On the Divide Between Authors and Commenters

There’s been a big to-do this week about Gawker’s commenting system.  Columbia Journalism Review (CJR) reported that Gawker founder Nick Denton was (gasp) forcing his authors to show up in the comments and (second gasp) engage with their readers.

In Denton’s words, “The goal is to erase the traditional distinctions between writers, editors, readers, subject, and sources” and “help our writers each achieve greater influence and reach with the same amount of work.”

To be clear, what Denton is enforcing is not nearly as radical as the above statement makes it sound.  In short: he’s asking his writers to go into the comments after they write a piece and respond to question, queries, and disagreements.  He’s not asking them to brawl with trolls, or respond to each and every comment.  He’s not asking them to screen comments — Kinja, the commenting system, has a complicated algorithm that does that and more — or pick fights to get more comments.  He’s asking them to participate.  He’s asking them to act like 99.9% of bloggers (meaning everyone who blogs for free) and think of comments not as baggage, but as potential.

Like so much of what Denton’s done with journalism, various outlets have questioned this move — will it lead to THE END OF ALL JOURNALISM?  Will magazines fire all journalists and replace them with (third gasp) COMMENTERS?

But there’s also potential.  As the CJR concedes,

It’s no secret that internet comment systems, particularly on mainstream news sites, are broken. Offensive and off-topic comments outnumber interesting comments so that the entire comment system is regarded as toxic and ignored by writers, which then leads to even more terrible comments from unregulated commenters. Sicha sums it up bluntly: “The comment space is treated like shit, so [commenters] act like shit.” Even if it doesn’t revolutionize journalism, Kinja could fix this problem, since it allows writers to control which comments are displayed. If Kinja does work, Gawker writers could find their commenter-engagement skills in high demand.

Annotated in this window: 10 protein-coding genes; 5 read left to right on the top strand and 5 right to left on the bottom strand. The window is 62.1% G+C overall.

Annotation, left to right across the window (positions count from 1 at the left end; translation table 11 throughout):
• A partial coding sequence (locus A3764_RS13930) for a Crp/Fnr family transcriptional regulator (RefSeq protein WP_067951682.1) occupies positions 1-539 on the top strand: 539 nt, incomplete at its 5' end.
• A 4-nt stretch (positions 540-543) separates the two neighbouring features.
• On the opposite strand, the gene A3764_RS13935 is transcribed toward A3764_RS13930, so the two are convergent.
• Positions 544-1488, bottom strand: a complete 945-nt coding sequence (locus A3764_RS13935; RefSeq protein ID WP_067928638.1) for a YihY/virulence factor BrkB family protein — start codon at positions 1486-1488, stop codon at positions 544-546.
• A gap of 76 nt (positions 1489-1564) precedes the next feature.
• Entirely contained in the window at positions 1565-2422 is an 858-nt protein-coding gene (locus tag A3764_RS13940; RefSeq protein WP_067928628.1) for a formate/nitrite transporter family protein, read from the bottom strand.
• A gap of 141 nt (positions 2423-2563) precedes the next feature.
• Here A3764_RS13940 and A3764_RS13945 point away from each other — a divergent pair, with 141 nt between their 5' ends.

But you guys, “commenter-engagement skills” ?  I really don’t understand.  Isn’t that a basic blogging skill?  Who are these people who can’t engage with the comments?

I queried Twitter with that very question the other day, and realized that part of my bemusement at the radical idea of comment-engagement is directly linked to the online environments in which I write.

The first is the academic world, in which comments may sometimes be erudite, but very, very rarely troll-ish.  The vast majority of commenters comment under their real names, which encourages “responsible” commenting.  (As I’ve discussed with others, it also generally discourages commenting, as self-conscious academics are often scared of sounding not-smart-enough).  But as I recently argued in my piece “Media Studies Makeover,”  making our work available online is the main way that media scholars can substantiate the claim that our work is important.  Interacting with comments is one way to show that we find feedback important, from scholars and non-scholars alike.  Otherwise, you’re essentially suggesting that your thoughts should exist in a vacuum, with you congratulating yourself on how awesome them are.  (It’s ironic, then, that the new online in which my own piece is published, Frames, is not open to comments.  Don’t talk to me; talk to the editor).  It’s also what’s behind my frustration with big media studies blogs like Bordwell and Thompson’s Observations on Film Art, also closed to comments.  I understand why, at least in part, they’ve done — to ward off the trolls — but I feel that much is lost in the process.